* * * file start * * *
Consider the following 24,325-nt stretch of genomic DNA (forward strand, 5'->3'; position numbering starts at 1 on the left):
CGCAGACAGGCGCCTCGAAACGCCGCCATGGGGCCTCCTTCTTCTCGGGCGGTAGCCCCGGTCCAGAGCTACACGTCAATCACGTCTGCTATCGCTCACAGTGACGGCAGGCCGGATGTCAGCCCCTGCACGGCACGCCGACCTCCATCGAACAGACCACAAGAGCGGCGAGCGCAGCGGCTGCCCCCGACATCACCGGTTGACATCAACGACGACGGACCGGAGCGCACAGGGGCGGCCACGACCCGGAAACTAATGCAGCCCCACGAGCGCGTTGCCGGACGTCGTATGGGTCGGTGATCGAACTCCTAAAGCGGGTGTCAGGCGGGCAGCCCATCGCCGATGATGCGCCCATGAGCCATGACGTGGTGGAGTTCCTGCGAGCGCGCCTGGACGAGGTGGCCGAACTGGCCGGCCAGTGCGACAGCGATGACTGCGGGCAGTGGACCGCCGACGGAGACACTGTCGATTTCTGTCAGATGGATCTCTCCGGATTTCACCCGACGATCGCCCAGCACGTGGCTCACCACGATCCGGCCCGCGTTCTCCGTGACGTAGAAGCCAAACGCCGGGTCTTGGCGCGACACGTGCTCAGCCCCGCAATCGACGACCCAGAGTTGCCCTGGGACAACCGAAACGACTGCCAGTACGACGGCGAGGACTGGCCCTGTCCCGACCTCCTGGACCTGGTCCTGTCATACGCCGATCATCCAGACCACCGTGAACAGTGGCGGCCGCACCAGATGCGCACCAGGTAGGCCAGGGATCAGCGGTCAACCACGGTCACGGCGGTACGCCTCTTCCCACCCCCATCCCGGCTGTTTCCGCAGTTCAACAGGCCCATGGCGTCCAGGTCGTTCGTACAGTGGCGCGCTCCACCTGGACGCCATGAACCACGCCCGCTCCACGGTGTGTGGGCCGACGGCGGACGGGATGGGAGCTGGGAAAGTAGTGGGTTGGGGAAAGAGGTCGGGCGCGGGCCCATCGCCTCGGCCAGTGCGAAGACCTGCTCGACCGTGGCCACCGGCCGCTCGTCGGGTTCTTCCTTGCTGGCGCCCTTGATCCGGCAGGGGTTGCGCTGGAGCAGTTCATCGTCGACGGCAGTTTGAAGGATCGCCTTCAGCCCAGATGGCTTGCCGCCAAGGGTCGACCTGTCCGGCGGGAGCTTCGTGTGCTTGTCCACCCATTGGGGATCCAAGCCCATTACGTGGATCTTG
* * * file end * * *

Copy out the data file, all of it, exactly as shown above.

Consider the following 24,325-nt stretch of genomic DNA (forward strand, 5'->3'; position numbering starts at 1 on the left):
CGCAGACAGGCGCCTCGAAACGCCGCCATGGGGCCTCCTTCTTCTCGGGCGGTAGCCCCGGTCCAGAGCTACACGTCAATCACGTCTGCTATCGCTCACAGTGACGGCAGGCCGGATGTCAGCCCCTGCACGGCACGCCGACCTCCATCGAACAGACCACAAGAGCGGCGAGCGCAGCGGCTGCCCCCGACATCACCGGTTGACATCAACGACGACGGACCGGAGCGCACAGGGGCGGCCACGACCCGGAAACTAATGCAGCCCCACGAGCGCGTTGCCGGACGTCGTATGGGTCGGTGATCGAACTCCTAAAGCGGGTGTCAGGCGGGCAGCCCATCGCCGATGATGCGCCCATGAGCCATGACGTGGTGGAGTTCCTGCGAGCGCGCCTGGACGAGGTGGCCGAACTGGCCGGCCAGTGCGACAGCGATGACTGCGGGCAGTGGACCGCCGACGGAGACACTGTCGATTTCTGTCAGATGGATCTCTCCGGATTTCACCCGACGATCGCCCAGCACGTGGCTCACCACGATCCGGCCCGCGTTCTCCGTGACGTAGAAGCCAAACGCCGGGTCTTGGCGCGACACGTGCTCAGCCCCGCAATCGACGACCCAGAGTTGCCCTGGGACAACCGAAACGACTGCCAGTACGACGGCGAGGACTGGCCCTGTCCCGACCTCCTGGACCTGGTCCTGTCATACGCCGATCATCCAGACCACCGTGAACAGTGGCGGCCGCACCAGATGCGCACCAGGTAGGCCAGGGATCAGCGGTCAACCACGGTCACGGCGGTACGCCTCTTCCCACCCCCATCCCGGCTGTTTCCGCAGTTCAACAGGCCCATGGCGTCCAGGTCGTTCGTACAGTGGCGCGCTCCACCTGGACGCCATGAACCACGCCCGCTCCACGGTGTGTGGGCCGACGGCGGACGGGATGGGAGCTGGGAAAGTAGTGGGTTGGGGAAAGAGGTCGGGCGCGGGCCCATCGCCTCGGCCAGTGCGAAGACCTGCTCGACCGTGGCCACCGGCCGCTCGTCGGGTTCTTCCTTGCTGGCGCCCTTGATCCGGCAGGGGTTGCGCTGGAGCAGTTCATCGTCGACGGCAGTTTGAAGGATCGCCTTCAGCCCAGATGGCTTGCCGCCAAGGGTCGACCTGTCCGGCGGGAGCTTCGTGTGCTTGTCCACCCATTGGGGATCCAAGCCCATTACGTGGATCTTG